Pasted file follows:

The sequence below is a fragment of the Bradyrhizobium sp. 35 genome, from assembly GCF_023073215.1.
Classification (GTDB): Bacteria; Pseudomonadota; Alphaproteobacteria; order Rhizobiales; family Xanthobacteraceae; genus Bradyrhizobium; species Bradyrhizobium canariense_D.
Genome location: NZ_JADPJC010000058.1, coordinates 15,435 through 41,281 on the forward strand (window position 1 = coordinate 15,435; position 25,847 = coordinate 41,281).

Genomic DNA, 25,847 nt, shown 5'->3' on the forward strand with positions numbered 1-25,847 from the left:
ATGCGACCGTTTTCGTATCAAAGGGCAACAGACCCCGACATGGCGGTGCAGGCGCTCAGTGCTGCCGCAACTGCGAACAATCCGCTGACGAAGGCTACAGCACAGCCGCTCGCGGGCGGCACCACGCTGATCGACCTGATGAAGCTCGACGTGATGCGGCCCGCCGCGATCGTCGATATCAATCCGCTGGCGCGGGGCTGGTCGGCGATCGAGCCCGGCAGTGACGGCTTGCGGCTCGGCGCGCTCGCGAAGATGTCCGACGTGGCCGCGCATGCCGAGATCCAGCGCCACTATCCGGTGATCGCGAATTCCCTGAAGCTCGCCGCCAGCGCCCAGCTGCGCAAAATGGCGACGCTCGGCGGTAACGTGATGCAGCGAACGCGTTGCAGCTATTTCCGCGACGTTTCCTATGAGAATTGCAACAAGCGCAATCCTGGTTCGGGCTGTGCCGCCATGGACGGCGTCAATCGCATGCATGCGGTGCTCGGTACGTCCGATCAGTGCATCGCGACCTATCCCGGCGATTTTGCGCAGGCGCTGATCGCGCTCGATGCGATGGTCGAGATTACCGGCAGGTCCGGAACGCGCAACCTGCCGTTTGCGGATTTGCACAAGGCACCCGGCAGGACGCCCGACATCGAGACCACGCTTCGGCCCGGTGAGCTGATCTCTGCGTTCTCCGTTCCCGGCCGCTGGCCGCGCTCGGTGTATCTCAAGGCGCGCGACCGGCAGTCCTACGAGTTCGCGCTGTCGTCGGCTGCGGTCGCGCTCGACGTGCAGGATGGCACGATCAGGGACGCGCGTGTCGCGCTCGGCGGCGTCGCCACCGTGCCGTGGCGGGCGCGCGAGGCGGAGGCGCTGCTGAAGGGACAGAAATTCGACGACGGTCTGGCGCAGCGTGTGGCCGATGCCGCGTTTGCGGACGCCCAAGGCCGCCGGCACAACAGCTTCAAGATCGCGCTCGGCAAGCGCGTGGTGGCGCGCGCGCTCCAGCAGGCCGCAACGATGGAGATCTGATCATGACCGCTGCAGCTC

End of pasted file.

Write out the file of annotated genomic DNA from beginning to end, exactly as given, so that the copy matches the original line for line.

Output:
The sequence below is a fragment of the Bradyrhizobium sp. 35 genome, from assembly GCF_023073215.1.
Classification (GTDB): Bacteria; Pseudomonadota; Alphaproteobacteria; order Rhizobiales; family Xanthobacteraceae; genus Bradyrhizobium; species Bradyrhizobium canariense_D.
Genome location: NZ_JADPJC010000058.1, coordinates 15,435 through 41,281 on the forward strand (window position 1 = coordinate 15,435; position 25,847 = coordinate 41,281).

Genomic DNA, 25,847 nt, shown 5'->3' on the forward strand with positions numbered 1-25,847 from the left:
ATGCGACCGTTTTCGTATCAAAGGGCAACAGACCCCGACATGGCGGTGCAGGCGCTCAGTGCTGCCGCAACTGCGAACAATCCGCTGACGAAGGCTACAGCACAGCCGCTCGCGGGCGGCACCACGCTGATCGACCTGATGAAGCTCGACGTGATGCGGCCCGCCGCGATCGTCGATATCAATCCGCTGGCGCGGGGCTGGTCGGCGATCGAGCCCGGCAGTGACGGCTTGCGGCTCGGCGCGCTCGCGAAGATGTCCGACGTGGCCGCGCATGCCGAGATCCAGCGCCACTATCCGGTGATCGCGAATTCCCTGAAGCTCGCCGCCAGCGCCCAGCTGCGCAAAATGGCGACGCTCGGCGGTAACGTGATGCAGCGAACGCGTTGCAGCTATTTCCGCGACGTTTCCTATGAGAATTGCAACAAGCGCAATCCTGGTTCGGGCTGTGCCGCCATGGACGGCGTCAATCGCATGCATGCGGTGCTCGGTACGTCCGATCAGTGCATCGCGACCTATCCCGGCGATTTTGCGCAGGCGCTGATCGCGCTCGATGCGATGGTCGAGATTACCGGCAGGTCCGGAACGCGCAACCTGCCGTTTGCGGATTTGCACAAGGCACCCGGCAGGACGCCCGACATCGAGACCACGCTTCGGCCCGGTGAGCTGATCTCTGCGTTCTCCGTTCCCGGCCGCTGGCCGCGCTCGGTGTATCTCAAGGCGCGCGACCGGCAGTCCTACGAGTTCGCGCTGTCGTCGGCTGCGGTCGCGCTCGACGTGCAGGATGGCACGATCAGGGACGCGCGTGTCGCGCTCGGCGGCGTCGCCACCGTGCCGTGGCGGGCGCGCGAGGCGGAGGCGCTGCTGAAGGGACAGAAATTCGACGACGGTCTGGCGCAGCGTGTGGCCGATGCCGCGTTTGCGGACGCCCAAGGCCGCCGGCACAACAGCTTCAAGATCGCGCTCGGCAAGCGCGTGGTGGCGCGCGCGCTCCAGCAGGCCGCAACGATGGAGATCTGATCATGACCGCTGCAGCTC